September 14th, 2006

senior project

flying on paper

my test in microcontrollers tonight was insane. we had to write one whole program in assembly, and decrypt two others, with crazy jumping patterns and call statements fing with the stack pointer and the whole bit, just to make sure we understood assembly. then there were the hardware/memory mapping questions on top of that. it was basically a mad scramble for 90 minutes, just writing as fast as I could, and everyone else did about the same.

I know I made at least some stupid mistakes because that's what happens when I work fast. the thing is, I kind of like working fast. I left class smiling, even if I won't be smiling when I get my grade.

Since kindergarden I've been that kid who finishes the test first but screws half of it up. When I finally took a copyediting course for my tech writing minor in college, I finally learned to slow down and work until I'd produced something with NO mistakes. And then at my internship, they said I worked too fast, and at my job after graduation, I sometimes worked too fast, and it was sort of tough to take but I dealt. I learned to divide up my time... half was in the zone, hearing nothing, totally focused, and the other half was going through everything meticulously to make sure there was nothing wrong. In the aircraft industry, everything gets checked by several people, starting with the ones in your own group, and some of those people make it a point to find your mistakes, especially when you're new. it's sort of competitive. you don't want a mistake to leave your desk.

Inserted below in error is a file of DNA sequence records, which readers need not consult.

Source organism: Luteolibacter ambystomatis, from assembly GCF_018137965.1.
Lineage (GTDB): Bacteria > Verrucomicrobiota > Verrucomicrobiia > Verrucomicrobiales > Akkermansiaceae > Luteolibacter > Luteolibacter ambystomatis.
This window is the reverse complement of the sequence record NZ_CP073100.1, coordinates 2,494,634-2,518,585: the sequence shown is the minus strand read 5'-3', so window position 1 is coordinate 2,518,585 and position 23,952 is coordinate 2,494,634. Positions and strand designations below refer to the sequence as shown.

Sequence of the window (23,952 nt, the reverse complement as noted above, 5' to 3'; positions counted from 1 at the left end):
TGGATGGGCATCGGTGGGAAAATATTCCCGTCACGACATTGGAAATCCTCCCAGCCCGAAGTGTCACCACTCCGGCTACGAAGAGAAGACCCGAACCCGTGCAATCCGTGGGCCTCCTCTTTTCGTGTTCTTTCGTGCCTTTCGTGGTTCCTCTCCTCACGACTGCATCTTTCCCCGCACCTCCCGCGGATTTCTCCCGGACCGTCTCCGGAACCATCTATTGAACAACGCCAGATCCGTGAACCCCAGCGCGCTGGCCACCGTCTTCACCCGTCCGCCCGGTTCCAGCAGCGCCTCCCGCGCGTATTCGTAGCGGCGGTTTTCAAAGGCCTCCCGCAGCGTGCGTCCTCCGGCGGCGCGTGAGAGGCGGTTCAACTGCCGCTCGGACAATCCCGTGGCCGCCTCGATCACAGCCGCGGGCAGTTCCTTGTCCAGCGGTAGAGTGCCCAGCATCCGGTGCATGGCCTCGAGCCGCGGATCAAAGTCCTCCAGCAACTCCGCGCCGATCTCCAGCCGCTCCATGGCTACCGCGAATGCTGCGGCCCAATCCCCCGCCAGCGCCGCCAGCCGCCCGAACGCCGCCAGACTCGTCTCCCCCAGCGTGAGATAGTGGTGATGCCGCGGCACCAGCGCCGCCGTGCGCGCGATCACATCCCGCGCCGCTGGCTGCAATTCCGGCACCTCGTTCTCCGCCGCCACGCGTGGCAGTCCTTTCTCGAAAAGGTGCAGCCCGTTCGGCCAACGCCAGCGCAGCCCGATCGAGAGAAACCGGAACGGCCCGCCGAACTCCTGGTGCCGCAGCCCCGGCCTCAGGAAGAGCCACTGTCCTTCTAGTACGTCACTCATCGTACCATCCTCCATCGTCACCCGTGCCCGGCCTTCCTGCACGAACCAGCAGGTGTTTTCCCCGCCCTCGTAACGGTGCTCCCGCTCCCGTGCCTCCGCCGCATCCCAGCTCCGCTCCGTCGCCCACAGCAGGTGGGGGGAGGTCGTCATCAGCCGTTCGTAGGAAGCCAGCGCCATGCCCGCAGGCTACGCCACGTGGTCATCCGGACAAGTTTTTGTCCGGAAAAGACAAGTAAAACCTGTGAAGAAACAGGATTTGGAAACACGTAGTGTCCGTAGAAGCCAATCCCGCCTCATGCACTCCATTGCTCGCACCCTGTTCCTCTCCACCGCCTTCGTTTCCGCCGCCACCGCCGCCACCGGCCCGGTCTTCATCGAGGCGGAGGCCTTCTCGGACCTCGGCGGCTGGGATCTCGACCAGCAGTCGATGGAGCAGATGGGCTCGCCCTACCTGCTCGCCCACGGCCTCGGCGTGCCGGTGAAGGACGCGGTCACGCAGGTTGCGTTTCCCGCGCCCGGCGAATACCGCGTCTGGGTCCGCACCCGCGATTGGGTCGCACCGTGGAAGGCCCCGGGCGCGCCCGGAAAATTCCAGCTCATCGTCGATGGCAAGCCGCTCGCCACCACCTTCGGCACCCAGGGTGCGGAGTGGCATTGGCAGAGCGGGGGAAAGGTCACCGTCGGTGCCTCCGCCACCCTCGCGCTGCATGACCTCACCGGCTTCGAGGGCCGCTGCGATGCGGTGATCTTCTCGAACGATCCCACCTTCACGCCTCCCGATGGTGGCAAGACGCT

so even though the test sucked and I didn't totally finish, it's fun to just throw everything you know about slowing down and being careful out to the wind and just getting it done.

is the speed habit thing just a me thing, or do schools encourage it from an early age, so everybody has to learn way too late how accuracy can be more important than speed?